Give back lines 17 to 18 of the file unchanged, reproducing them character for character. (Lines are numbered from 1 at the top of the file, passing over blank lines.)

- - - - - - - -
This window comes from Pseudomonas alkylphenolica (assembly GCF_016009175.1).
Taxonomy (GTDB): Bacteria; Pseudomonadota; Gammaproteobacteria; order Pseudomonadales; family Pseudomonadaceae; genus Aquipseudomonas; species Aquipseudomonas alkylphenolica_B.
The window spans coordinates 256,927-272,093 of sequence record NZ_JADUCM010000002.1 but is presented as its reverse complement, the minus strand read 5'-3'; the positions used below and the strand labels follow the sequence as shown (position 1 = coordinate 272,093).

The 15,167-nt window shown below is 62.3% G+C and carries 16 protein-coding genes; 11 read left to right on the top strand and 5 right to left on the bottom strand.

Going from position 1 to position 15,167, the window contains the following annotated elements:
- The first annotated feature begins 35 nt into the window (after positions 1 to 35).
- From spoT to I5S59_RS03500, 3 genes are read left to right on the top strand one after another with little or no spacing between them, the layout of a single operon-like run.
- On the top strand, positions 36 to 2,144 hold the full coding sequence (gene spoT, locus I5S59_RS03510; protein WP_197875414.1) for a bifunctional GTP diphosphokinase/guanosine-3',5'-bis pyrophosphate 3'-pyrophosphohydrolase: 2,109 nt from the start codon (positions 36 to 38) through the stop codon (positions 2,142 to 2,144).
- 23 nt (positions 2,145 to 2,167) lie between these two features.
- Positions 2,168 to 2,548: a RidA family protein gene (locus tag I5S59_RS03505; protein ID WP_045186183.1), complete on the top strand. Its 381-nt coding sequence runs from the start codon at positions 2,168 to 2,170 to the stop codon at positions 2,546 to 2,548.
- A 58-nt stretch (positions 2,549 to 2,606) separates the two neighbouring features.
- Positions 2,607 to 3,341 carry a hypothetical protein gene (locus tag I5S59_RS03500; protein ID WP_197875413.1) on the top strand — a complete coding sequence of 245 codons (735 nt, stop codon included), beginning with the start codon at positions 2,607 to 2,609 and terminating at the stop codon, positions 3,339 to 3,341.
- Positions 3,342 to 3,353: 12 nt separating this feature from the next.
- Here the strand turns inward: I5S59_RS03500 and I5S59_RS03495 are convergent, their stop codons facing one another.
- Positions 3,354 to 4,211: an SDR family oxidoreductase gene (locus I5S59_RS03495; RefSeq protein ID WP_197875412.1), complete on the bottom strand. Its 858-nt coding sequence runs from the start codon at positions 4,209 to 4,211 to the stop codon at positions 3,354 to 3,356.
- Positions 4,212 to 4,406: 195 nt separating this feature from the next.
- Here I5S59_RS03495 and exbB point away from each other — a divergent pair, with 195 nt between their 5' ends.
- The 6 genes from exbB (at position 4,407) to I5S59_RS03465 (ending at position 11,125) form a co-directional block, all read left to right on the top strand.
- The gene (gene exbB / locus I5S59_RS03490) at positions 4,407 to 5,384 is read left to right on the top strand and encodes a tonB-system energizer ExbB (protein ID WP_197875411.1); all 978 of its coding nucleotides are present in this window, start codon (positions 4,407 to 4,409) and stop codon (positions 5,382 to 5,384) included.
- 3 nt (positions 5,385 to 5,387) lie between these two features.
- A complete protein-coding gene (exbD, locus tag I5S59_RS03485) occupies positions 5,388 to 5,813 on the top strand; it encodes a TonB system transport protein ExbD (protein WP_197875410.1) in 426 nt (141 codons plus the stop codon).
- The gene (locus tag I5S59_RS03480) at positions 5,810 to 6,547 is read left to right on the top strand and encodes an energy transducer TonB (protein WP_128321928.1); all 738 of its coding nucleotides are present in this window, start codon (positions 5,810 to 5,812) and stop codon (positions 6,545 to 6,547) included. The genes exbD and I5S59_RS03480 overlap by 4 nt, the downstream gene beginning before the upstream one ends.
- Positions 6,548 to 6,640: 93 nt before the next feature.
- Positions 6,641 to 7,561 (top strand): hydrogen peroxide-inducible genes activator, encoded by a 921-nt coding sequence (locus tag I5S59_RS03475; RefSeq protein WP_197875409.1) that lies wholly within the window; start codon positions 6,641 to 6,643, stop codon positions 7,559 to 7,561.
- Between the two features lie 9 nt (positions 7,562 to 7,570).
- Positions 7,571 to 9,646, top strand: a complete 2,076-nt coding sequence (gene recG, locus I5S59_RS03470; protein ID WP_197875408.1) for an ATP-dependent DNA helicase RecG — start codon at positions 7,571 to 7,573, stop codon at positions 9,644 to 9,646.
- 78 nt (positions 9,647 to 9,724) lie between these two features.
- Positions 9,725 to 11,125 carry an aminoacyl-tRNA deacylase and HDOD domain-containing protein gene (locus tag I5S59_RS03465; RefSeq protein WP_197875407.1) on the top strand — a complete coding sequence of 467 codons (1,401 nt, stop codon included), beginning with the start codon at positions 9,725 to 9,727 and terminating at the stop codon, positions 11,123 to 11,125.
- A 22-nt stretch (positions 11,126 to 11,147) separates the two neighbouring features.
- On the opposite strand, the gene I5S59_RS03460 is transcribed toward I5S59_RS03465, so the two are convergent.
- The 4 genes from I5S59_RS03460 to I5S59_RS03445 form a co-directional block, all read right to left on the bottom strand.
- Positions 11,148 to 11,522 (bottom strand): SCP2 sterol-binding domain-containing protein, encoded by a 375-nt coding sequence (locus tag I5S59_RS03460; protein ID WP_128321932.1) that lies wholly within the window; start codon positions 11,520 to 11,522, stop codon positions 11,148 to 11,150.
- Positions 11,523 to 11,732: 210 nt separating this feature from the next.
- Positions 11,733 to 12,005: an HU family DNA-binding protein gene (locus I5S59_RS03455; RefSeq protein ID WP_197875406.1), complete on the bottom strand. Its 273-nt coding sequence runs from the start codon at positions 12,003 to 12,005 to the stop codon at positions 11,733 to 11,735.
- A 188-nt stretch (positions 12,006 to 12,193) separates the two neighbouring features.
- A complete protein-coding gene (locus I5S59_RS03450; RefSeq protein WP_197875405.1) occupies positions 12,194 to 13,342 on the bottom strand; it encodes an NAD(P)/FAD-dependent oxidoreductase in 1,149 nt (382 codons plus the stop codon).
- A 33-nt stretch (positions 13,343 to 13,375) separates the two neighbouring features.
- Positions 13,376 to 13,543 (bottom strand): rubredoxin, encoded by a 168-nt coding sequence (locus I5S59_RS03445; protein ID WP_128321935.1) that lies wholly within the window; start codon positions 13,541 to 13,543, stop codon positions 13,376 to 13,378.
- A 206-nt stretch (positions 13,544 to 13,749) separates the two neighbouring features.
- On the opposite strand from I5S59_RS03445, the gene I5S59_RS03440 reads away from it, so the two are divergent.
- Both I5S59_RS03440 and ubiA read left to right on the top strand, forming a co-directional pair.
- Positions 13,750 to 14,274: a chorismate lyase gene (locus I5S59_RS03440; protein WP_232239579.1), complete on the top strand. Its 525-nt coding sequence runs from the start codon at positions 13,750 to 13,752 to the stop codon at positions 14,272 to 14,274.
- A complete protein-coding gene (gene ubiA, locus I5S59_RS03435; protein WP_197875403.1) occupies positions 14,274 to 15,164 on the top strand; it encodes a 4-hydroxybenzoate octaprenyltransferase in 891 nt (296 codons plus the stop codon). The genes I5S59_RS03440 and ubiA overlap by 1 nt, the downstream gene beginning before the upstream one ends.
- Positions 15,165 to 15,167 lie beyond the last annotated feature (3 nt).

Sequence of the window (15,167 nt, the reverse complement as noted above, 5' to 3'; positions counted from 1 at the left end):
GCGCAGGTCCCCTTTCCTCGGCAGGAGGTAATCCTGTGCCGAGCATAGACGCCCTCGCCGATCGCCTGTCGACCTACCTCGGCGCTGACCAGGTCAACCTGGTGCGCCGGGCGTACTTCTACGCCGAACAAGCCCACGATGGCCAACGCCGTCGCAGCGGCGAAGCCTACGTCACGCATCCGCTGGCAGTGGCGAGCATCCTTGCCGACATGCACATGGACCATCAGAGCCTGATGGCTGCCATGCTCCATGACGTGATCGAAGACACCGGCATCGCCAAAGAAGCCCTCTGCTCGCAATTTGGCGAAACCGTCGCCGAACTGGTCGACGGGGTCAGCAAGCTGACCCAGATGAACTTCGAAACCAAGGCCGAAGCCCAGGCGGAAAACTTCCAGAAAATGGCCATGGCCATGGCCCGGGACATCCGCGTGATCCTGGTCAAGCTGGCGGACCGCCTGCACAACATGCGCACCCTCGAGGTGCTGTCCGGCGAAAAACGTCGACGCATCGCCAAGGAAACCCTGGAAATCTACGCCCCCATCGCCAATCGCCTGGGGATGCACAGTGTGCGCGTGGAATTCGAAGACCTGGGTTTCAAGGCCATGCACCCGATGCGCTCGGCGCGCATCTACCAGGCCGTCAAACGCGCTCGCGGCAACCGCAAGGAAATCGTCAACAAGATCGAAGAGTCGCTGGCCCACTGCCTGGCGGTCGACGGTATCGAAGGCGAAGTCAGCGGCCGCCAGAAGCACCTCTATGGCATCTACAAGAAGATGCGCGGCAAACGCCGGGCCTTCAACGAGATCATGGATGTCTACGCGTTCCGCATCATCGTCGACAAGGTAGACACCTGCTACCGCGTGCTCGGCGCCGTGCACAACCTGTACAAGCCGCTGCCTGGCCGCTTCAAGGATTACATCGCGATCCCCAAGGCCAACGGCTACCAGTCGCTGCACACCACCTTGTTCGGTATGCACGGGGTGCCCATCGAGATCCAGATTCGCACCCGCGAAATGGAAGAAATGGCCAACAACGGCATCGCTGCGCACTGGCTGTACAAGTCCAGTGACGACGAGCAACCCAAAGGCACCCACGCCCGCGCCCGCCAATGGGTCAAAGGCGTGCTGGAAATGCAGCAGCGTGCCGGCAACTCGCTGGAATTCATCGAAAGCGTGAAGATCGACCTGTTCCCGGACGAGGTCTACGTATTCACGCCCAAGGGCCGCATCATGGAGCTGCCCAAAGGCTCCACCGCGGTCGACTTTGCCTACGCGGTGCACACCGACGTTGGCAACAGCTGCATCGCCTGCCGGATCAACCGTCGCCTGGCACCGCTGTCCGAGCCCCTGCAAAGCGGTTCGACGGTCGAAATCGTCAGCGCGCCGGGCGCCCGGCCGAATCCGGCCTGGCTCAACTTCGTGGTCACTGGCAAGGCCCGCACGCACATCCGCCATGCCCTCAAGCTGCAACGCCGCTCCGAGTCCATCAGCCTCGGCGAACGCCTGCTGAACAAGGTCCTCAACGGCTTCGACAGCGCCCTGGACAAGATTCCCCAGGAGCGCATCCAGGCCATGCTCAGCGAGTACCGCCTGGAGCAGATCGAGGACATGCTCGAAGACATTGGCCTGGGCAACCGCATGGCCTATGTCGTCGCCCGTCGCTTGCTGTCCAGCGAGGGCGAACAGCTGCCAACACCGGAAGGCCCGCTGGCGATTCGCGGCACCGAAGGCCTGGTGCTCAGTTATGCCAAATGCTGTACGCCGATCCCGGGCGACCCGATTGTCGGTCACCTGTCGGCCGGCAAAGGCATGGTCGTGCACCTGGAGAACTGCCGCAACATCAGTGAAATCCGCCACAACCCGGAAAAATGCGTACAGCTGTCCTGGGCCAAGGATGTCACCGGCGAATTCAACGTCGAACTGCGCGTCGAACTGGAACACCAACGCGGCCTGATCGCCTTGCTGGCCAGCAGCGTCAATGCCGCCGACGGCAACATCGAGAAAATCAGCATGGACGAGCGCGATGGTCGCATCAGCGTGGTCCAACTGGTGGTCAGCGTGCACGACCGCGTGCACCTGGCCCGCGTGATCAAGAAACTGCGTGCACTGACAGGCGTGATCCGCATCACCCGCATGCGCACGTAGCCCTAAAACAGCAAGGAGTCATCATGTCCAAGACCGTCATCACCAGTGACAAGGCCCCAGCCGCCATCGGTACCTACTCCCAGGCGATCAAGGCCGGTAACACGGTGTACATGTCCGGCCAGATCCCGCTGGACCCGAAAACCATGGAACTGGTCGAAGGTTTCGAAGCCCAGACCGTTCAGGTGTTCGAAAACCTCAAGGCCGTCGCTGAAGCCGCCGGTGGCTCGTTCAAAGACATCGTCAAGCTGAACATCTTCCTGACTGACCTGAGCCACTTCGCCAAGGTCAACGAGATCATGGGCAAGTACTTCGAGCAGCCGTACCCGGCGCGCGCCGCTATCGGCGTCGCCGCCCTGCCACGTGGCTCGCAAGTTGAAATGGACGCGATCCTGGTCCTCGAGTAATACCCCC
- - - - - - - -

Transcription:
- Here I5S59_RS03495 and exbB point away from each other — a divergent pair, with 195 nt between their 5' ends.
- The 6 genes from exbB (at position 4,407) to I5S59_RS03465 (ending at position 11,125) form a co-directional block, all read left to right on the top strand.